US President Joe Biden has voiced his support for a ceasefire after eight days of violence between Israel and Palestinian militants in Gaza.
Mr Biden told Israeli Prime Minister Benjamin Netanyahu that the US was working with Egypt and other countries on halting hostilities.
But the US again blocked a UN Security Council statement calling for a cessation of violence.
The conflict is now in its second week, with little sign of ending.
Israel conducted further air strikes on Gaza early on Tuesday. Its army said dozens of rockets were fired into its territory overnight.
At least 212 people, including almost 100 women and children, have been killed in Gaza, according to its health ministry. In Israel 10 people, including two children, have been killed, its medical service says.
On Tuesday Israel said at least 150 militants were among those killed in Gaza. Hamas, the Palestinian militant group that runs the territory, does not give casualty figures for fighters.
According to a White House statement on Monday, Mr Biden "encouraged Israel to make every effort to ensure the protection of innocent civilians".
"The two leaders discussed progress in Israel's military operations against Hamas and other terrorist groups in Gaza," it added.
President Biden "expressed his support for a ceasefire and discussed US engagement with Egypt and other partners towards that end", it said.
The violence has prompted increasing concern internationally.
World leaders and humanitarian organisations have called for measures to prevent the deaths of residents and the chaos wrought by the destruction of buildings and infrastructure.
The US - which is one of Israel's strongest allies - has once again blocked efforts at the UN Security Council to issue a statement calling on Israel to stop its military offensive, stressing instead its own diplomatic efforts.
"Our calculation at this point is that having those conversations behind the scenes... is the most constructive approach we can take," White House spokeswoman Jen Psaki told reporters.
The UN Security Council is due to hold its fourth emergency meeting on the violence on Tuesday.
Biden follows familiar pattern
Joe Biden is a traditional pro-Israel Democrat. That's different from Donald Trump who actually changed US policy to adopt Israel's positions in its conflict with the Arabs. Biden has quietly begun to reverse some, although not all, of that.
But when it comes to air wars with Palestinian militants, he is following a familiar pattern. All US administrations strongly support Israel's right to defend itself against rocket fire.
Analysts say in the initial phase they generally refrain from public criticism of Israeli air strikes, including at the United Nations, apparently allowing a window of time for Israel to take out militant leaders and infrastructure. However, if the conflict goes on and civilian deaths mount, sometimes they become more critical and start pressing Israel to wind down its military campaign.
In this case Hamas' firepower has been more sustained and intense than before. But President Biden has now publicly expressed support for a ceasefire in his call with the Israeli Prime Minister Benjamin Netanyahu, and discussed with him "progress in Israel's military operations against Hamas."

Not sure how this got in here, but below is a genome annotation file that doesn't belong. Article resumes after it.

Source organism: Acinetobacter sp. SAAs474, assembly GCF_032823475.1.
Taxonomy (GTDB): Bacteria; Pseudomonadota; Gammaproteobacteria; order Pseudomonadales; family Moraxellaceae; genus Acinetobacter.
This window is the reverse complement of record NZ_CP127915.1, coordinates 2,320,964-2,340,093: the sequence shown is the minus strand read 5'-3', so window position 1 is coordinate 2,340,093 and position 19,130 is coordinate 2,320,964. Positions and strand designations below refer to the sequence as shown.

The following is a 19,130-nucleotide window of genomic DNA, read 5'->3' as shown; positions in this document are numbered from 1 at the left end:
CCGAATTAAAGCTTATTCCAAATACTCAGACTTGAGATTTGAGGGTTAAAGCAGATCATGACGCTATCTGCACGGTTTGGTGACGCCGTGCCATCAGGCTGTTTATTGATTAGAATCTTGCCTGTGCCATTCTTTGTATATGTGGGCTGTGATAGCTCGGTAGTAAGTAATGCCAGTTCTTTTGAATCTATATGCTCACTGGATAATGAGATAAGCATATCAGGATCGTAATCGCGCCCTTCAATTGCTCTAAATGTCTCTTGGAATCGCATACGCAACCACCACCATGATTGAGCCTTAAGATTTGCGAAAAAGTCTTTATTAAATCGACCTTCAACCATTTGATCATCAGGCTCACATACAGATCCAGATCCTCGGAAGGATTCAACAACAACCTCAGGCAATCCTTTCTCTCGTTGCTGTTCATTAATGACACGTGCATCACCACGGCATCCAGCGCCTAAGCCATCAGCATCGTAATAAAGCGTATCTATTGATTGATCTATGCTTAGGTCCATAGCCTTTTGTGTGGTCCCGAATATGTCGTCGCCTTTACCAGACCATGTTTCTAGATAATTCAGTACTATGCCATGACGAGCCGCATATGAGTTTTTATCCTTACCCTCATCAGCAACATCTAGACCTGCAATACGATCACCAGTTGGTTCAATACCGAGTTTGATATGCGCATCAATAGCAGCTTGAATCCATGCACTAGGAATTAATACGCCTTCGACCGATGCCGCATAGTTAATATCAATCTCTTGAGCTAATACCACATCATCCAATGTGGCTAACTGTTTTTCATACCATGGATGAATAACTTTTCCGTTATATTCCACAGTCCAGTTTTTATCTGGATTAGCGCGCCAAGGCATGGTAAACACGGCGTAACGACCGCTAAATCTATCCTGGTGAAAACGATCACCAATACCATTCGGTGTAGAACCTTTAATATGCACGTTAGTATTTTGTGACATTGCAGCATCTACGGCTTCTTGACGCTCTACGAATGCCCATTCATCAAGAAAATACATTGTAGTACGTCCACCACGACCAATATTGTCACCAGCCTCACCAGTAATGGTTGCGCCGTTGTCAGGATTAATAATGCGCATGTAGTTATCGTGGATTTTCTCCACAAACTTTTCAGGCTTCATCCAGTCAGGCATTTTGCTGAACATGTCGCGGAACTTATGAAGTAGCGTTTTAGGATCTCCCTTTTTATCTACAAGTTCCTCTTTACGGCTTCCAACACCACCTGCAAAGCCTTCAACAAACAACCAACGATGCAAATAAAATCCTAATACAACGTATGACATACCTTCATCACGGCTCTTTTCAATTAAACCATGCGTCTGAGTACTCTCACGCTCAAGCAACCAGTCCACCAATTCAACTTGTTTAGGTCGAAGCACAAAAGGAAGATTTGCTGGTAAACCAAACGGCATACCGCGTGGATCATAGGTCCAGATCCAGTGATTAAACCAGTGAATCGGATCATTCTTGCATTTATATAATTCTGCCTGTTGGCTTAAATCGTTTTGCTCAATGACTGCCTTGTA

So perhaps this is the beginning of new phase.
The United Nations has also expressed concerns about the damage to infrastructure in the already impoverished Gaza Strip, home to two million people. It said that 40 schools and four hospitals had been "completely or partially destroyed" in recent days. It also warned that fuel supplies there were running out, threatening basic services.
The World Health Organization's emergencies chief, Dr Mike Ryan, said all attacks on healthcare needed to stop immediately.
The outbreak of violence began after weeks of rising Israeli-Palestinian tension in occupied East Jerusalem that culminated in clashes at a holy site revered by both Muslims and Jews. Hamas began firing rockets after warning Israel to withdraw from the site, triggering retaliatory air strikes.
What's happening on the ground?
The Israeli military conducted further air strikes on Tuesday and, shortly after dawn, two buildings in Gaza City were destroyed.
A spokesman for the Israel Defense Forces (IDF) said another 15km (nine miles) of Hamas tunnels had been destroyed in the latest operation.
There were no immediate reports of casualties.
Similar strikes before dawn on Monday also damaged roads, power lines and houses. At least seven Palestinians were killed in the bombing.
Mohammad Abu Rayya, a paediatrician in Gaza, told the BBC of the devastation on the ground there. "We don't have a morgue here big enough for the killed and the dead bodies," he said.
"We need at least 10 years more to build what has been damaged here in Gaza," he added.
Palestinian militants fired rockets into Israel later on Tuesday morning. It set off warning sirens in cities in the south, sending people running for shelters.
But the rocket fire from Gaza appeared to be less frequent that in previous nights, according to a Reuters correspondent in the region.
Rockets were also fired at Israel from Lebanon, but the army said they did not reach its territory. The Israeli Air Force said it had shot down what it described as a UAV (unmanned aerial vehicle) that approached its border from Jordan.
Israel has vowed to continue its air strikes on Gaza. On Monday, it said more than 3,000 rockets had been fired into the country over the past week.
The country's Iron Dome defence system is said to have intercepted 90% of the rockets. Israeli emergency services have reported an overall total of 311 injuries, six of them severe.
An Israeli tech executive and father of three, Eitan Singer, told the BBC: "It is not easy - seven days in a row when we go to sleep and almost every evening, every night, we get the kids out of bed, run to shelters. We have 30 seconds to 60 seconds to find a shelter."